SINGING UP A STORM — AudioTechnology
Actors becoming rockstars, it’s one of the oldest cliches in the book. When you hear of an actor wanting to release a single, the typical response is to roll your eyes whilst conjuring up images in your mind of Russell Crowe and David Hasselhoff.
Like numerous Australian actors before him, Ex-Neighbours star Guy Pearce, really wants to be a musician.
The difference between Pearce and his fellow castmates, Kylie Minogue, Natalie Imbruglia, Natalie Bassingthwaighte and Craig McLachlan (amongst others), is that he has been writing songs since he was a child and has been recording and producing his own music for over twenty-five years.
His career as an actor has seen him take on roles such as Memento‘s Leonard, who can’t remember what he did five minutes ago to a lip-syncing female impersonator in Priscilla, with hundreds of characters in-between. One thing he’s never played is a rock star, in fact, Pearce has been adamant in the press that his music is ‘personal’ (that old chestnut) and would never be released.
That’s all about to change with the his first single Storm being released later this week and the November release of his follow up album Broken Bones, which he wrote and produced.
The actor told News Corp, “I’d gotten into such a routine over the last 25 years of telling journalists ‘I’ll never release music, I don’t want to inflict it on the world, nobody wants to hear another actor making music, I’m sorry I even mentioned I play music’,” Pearce says. “I structured this very convenient story for myself that I could continue on making music but keep it buried. I’ve spent a lot of time over the past 25 years reflecting on how important in the music inside me is without thinking about how it’s received publicly.”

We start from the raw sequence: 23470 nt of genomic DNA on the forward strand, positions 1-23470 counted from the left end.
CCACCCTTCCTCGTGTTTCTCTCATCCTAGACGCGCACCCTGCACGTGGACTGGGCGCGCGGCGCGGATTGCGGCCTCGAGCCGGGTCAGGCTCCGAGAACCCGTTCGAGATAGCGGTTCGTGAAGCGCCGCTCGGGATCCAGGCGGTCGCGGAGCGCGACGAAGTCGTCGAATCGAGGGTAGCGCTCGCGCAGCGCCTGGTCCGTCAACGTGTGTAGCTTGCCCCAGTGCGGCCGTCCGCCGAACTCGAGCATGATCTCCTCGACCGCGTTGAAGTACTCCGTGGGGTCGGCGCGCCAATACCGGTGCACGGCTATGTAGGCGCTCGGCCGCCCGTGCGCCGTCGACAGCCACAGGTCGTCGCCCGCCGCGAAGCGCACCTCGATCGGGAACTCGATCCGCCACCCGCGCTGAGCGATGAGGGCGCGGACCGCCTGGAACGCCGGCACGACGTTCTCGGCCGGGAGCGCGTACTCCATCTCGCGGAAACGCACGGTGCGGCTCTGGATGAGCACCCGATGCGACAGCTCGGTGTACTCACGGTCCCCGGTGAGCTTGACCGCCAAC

The actor finally decided to unleash his musical passions on the world after meeting New Zealand musician Michael Barker, who told him his music was too good to be kept secret.
“Michael said `F — the critics’,” Pearce says. “I’d heard that before but it’d never really resonated before. Michael told me `There’s plenty of music out there lots of people don’t like. If they don’t like it it’s not for them’. Michael gave me a confidence I didn’t have before, he was very encouraging.”
“He made me realise getting the music out, either out of my head or out publicly, was really important for me to move on, instead of going back to old stuff. I write songs all the time. It’s a great form of therapy, a great way to balance out my life. But the only way to force yourself to walk away from it is to release it publicly. I don’t want to be an 80 year old man going ‘I’ve been working on this song for 42 years, what am I going to do with it?’ If people don’t like it, fine. I don’t care. I’m at that point now. I want people to like it obviously, but I don’t care about my reaction if they don’t like it.”
The actor’s music has been compared to Neil Finn, while vocally his breathy performance is said to sound “like a deeper, more matured Jeff Buckley before soaring upward through his registry to an (almost) Thom Yorke falsetto coo” (source). We can hear a bit of Tex Perkins influencing his voice and style.
You can decide for yourself if you think he’s talented or not, by listening to his first single Storm below (more samplers can be heard here).